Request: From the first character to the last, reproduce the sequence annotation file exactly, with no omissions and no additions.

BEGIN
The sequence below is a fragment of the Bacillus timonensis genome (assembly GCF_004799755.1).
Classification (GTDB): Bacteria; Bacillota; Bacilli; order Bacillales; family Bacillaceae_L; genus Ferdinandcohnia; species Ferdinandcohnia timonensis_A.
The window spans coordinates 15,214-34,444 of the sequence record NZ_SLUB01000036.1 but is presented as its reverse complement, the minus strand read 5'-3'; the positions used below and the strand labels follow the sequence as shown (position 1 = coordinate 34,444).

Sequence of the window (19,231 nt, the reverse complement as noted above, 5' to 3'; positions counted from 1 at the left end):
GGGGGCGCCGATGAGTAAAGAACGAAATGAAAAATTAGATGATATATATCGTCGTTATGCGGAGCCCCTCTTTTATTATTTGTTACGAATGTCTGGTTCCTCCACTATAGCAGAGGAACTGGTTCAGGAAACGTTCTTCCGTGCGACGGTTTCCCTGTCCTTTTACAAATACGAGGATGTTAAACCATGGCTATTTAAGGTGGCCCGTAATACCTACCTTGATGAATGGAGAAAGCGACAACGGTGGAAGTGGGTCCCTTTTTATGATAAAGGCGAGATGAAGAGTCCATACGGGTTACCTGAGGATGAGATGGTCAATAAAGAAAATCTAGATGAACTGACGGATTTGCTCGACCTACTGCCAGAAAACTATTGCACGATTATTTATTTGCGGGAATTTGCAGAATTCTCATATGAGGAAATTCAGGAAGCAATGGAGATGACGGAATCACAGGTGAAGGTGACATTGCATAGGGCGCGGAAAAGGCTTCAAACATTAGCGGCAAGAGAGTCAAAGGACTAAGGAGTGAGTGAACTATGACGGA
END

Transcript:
The sequence below is a fragment of the Bacillus timonensis genome (assembly GCF_004799755.1).
Classification (GTDB): Bacteria; Bacillota; Bacilli; order Bacillales; family Bacillaceae_L; genus Ferdinandcohnia; species Ferdinandcohnia timonensis_A.
The window spans coordinates 15,214-34,444 of the sequence record NZ_SLUB01000036.1 but is presented as its reverse complement, the minus strand read 5'-3'; the positions used below and the strand labels follow the sequence as shown (position 1 = coordinate 34,444).

Sequence of the window (19,231 nt, the reverse complement as noted above, 5' to 3'; positions counted from 1 at the left end):
GGGGGCGCCGATGAGTAAAGAACGAAATGAAAAATTAGATGATATATATCGTCGTTATGCGGAGCCCCTCTTTTATTATTTGTTACGAATGTCTGGTTCCTCCACTATAGCAGAGGAACTGGTTCAGGAAACGTTCTTCCGTGCGACGGTTTCCCTGTCCTTTTACAAATACGAGGATGTTAAACCATGGCTATTTAAGGTGGCCCGTAATACCTACCTTGATGAATGGAGAAAGCGACAACGGTGGAAGTGGGTCCCTTTTTATGATAAAGGCGAGATGAAGAGTCCATACGGGTTACCTGAGGATGAGATGGTCAATAAAGAAAATCTAGATGAACTGACGGATTTGCTCGACCTACTGCCAGAAAACTATTGCACGATTATTTATTTGCGGGAATTTGCAGAATTCTCATATGAGGAAATTCAGGAAGCAATGGAGATGACGGAATCACAGGTGAAGGTGACATTGCATAGGGCGCGGAAAAGGCTTCAAACATTAGCGGCAAGAGAGTCAAAGGACTAAGGAGTGAGTGAACTATGACGGA